IELTS 5 – 6.5: Extra activities

10th September for 11th September 2019 pp. 22 – 23

Tonight’s lesson is quite full, focusing on speaking and pronunciation, with extra worksheets to encourage longer sentences and the use of IELTS-preferred language. Subsequently, there is no so much for a teacher to prepare. Having said that, the students generally respond well to more active exercises. As such, I’ve prepared a handful of said items.

Warm Up – students arrive on Viet time, so I always start with a minor exercise. Tonight, we will go over some new vocabulary and then apply in short sentences. Last week, we covered:

disparity // tongue in cheek // consider // extrapolate // significance

And we need to increase the frequency of discourse markers:

subsequently // therefore // consequently

First, elicit the meanings, then decide which words or expressions fill these gaps ?

You must scan the article quickly in order to ……….. the relevant information.

There is a huge ………. between the super rich and the poor in many countries.

Image result for super rich super poor

The students just played with their phones in class. …………. many failed their test.

I need time to …………. your proposal.

What was the ………… of 30th April 1975 ?

He refused to ask directions and …………. was completely lost.

“Vietnam is such a clean, environmentally-friendly country,” John said, ……………..

BONUS POINTS:

What does Thay Paul drink in the morning …?

Tony was busy ……………………………… to his friend (phoning).

What is the name of those three dots (…) in a text ?

Can you think of a good anecdote ? Oh, I can ……………… (remember something)

Next Up: What’s the story.

Here, I board some key words and the students have to try to devise a plot of a film:

China // rural // poverty // teenage teacher // naughty // runaway // search // appeal on TV // subsequently // reunited.

Give the students a few minutes to come up with a plot-line, and listen to their ideas.

Show this clip and see how close (or miles away) they were: https://www.youtube.com/watch?v=mgtEYDc1JW4

NOT ONE LESS, (YI GE DOU BU NENG SHAO), Wei Minzhi, 1999, (c) Sony Pictures Classics

This short trailer is also great for listening as well as learning new vocabulary.

We have a lot to get through tonight, so time to hit the books, and cover the extra speaking activities.

Movin’ on: Speaking practice

I have list of general, small talk questions. The task is to respond in such a way as to impress an IELTS teacher. As always, best to start with an example, so a simple, very open question:

What kind of music do you like ?

One could just list some genres, but that wouldn’t cut it for IELTS. So, to increase sentence length, start with a short introduction, for example:

Music is very important in my life; I listen to some form of music every day. I really couldn’t imagine life without songs.

Then go on to explain in detail. People rarely only like one type of music, so that opens up the scope of the response:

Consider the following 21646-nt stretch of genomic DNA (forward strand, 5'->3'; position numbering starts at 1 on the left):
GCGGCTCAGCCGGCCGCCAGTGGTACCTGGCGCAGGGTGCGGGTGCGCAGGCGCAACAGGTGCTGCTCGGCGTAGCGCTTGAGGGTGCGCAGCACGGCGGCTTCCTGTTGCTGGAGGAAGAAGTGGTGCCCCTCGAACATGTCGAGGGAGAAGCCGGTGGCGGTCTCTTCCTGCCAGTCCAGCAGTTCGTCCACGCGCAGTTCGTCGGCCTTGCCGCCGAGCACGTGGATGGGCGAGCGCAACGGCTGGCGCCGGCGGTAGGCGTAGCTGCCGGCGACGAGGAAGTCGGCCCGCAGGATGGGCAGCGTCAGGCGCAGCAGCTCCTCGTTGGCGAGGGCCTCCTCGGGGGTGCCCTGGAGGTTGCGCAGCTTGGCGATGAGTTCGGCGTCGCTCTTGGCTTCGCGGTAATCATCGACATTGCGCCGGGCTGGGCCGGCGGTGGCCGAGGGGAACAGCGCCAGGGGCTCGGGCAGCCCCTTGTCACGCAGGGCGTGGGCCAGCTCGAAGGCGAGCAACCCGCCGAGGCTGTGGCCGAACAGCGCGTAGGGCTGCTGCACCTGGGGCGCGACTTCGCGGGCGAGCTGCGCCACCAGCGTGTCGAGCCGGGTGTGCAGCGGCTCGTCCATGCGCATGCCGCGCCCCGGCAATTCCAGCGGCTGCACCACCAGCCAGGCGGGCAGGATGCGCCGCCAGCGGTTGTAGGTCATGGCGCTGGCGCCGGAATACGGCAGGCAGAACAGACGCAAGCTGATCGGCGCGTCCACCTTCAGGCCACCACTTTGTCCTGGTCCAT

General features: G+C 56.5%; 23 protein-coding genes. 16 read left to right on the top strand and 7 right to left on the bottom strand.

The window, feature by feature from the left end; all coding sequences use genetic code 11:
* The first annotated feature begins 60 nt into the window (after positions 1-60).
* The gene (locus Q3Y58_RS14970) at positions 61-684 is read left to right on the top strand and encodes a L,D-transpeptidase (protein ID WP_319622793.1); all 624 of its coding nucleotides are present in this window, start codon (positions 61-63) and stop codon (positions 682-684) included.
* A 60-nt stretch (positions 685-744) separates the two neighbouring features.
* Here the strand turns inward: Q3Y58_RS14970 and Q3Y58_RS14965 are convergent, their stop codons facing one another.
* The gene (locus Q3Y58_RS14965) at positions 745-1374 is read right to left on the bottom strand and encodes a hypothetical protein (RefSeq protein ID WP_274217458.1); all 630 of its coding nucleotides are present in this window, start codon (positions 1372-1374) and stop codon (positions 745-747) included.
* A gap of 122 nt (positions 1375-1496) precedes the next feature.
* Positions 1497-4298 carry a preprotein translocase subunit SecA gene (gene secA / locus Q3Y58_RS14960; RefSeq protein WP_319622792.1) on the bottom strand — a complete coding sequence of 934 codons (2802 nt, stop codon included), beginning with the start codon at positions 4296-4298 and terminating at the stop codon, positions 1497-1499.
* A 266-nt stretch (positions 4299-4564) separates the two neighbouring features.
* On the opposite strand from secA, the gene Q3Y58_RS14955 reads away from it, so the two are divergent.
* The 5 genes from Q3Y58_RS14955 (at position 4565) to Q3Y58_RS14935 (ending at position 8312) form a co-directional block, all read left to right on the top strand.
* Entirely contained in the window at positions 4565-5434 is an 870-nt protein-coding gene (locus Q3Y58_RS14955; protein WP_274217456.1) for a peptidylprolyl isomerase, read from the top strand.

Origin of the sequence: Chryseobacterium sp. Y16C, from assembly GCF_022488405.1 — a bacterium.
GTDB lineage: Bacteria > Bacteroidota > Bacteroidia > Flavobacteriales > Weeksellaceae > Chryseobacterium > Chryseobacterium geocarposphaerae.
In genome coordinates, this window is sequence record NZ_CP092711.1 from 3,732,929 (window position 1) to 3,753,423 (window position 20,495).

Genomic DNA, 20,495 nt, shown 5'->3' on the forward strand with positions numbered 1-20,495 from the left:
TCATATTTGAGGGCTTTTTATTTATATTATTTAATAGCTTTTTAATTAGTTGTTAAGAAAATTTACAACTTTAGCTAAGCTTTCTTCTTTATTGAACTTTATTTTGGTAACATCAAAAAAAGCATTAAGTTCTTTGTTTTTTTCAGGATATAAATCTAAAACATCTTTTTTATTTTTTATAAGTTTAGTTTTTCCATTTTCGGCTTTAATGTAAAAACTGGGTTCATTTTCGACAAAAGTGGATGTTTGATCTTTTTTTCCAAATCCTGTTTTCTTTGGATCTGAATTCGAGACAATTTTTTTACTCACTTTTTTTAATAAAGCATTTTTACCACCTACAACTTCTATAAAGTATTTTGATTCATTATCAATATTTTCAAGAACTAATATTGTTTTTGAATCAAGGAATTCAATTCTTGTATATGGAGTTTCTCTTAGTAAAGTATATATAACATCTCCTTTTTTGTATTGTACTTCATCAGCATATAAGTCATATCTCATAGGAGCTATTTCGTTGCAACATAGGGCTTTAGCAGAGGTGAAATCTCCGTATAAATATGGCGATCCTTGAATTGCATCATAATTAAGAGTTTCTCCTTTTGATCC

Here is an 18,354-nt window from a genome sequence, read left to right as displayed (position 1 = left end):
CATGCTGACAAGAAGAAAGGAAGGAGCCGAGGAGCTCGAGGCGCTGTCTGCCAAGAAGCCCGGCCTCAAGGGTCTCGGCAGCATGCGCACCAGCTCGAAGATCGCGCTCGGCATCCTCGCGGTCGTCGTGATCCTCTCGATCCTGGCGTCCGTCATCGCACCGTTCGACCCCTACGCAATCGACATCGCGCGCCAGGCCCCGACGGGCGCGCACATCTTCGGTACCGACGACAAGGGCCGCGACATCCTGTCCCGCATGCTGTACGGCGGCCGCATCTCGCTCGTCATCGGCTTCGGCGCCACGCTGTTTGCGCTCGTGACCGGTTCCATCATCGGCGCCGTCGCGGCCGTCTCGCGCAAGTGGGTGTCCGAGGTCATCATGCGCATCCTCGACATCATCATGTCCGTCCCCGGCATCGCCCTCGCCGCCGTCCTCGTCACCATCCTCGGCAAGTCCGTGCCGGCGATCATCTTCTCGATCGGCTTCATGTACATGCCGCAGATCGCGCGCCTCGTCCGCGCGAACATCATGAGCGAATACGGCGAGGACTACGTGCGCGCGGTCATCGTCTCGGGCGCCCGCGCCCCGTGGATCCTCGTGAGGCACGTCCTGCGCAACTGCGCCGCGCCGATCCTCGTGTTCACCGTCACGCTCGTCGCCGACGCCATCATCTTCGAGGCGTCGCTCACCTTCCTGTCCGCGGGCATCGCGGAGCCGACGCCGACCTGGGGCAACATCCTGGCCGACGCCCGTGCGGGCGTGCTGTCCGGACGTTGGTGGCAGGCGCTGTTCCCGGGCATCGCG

When I was younger, of course I liked pop music such as (list two or three examples), but nowadays, I find myself listening more to (name some different genres).

Then how do you listen to music ? Computer, You Tube, Spotify, MP3 player, on your phone ? Do you buy, stream or download. Do you buy CDs ?

Can you play an instrument ? If so, which one(s). If not, you can still talk about it:

Although I love music, I don’t actually play any instruments, though I have always wanted to learn (the piano, guitar, oboe etc), and, who knows … maybe in the future I will.

Then turn the conversation; is there any music you don’t like ? This will enable the speaker to use an appropriate discourse marker:

Be that as it may // That notwithstanding // Having said that, I absolutely detest (give an example or examples – are there occasions when you are forced to listen to music ?) karaoke, which is so prevalent in Viet Nam, not to mention drunken wedding party ‘singing’.

I have a list of several questions. Students can work in small groups or pairs and choose one question about which they feel most confident. After a short preparation time, they must speak without repetition, hesitation or deviation – their partners can check this.

Finally, as an endgame, I can play some music and the students have to identify the genre from the above list.

Sweet ‘Love is Like Oxygen’

https://www.youtube.com/watch?v=tXJ4TZSXtzc

Nirvana ‘Smells Like Teen Spirit’

watch?v=hTWKbfoikeg

Chic ‘Good Times’

https://www.youtube.com/watch?v=Er9xGRolrT4

Stray Cats ‘Stray Cat Strut’

https://www.youtube.com/watch?v=mbAyj1h9vI0

And on that note … lesson over.

IELTS 5 – 6.5: “I don’t like cricket …”

2nd September for Wednesday 4th September. Listening pp. 20 – 21

Tonight’s focus is on listening, which is perhaps the hardest part of learning English. I often mention the disparity between reading a text and actually hearing said text spoken, with contractions, glottal stops, chunking not to mention accents and accelerated articulation.

Last week, the class were surprisingly lively, and seemed to enjoy some role-playing activities, to practise speaking. I warned them that a listening lesson was coming up, and they were stoical about it, one student even saying that they understand, and it’s not my fault. I have to follow the syllabus, my hands are tied … but that doesn’t mean we can’t have fun !

Warm Up: As students are arriving, I’ll start by relating a simple anecdote. The students then have to repeat the important information. The second time, I’ll include more information, and more the third time … and so on. For example:

On Monday, I watched a Korean film called ‘… ing’, which was made in 2003. It’s a romantic drama and is a real tearjerker.

Yesterday, I woke up at 5.50, drank two cups of damn fine coffee, and checked my emails, posted a blog and caught up with friends on Facebook.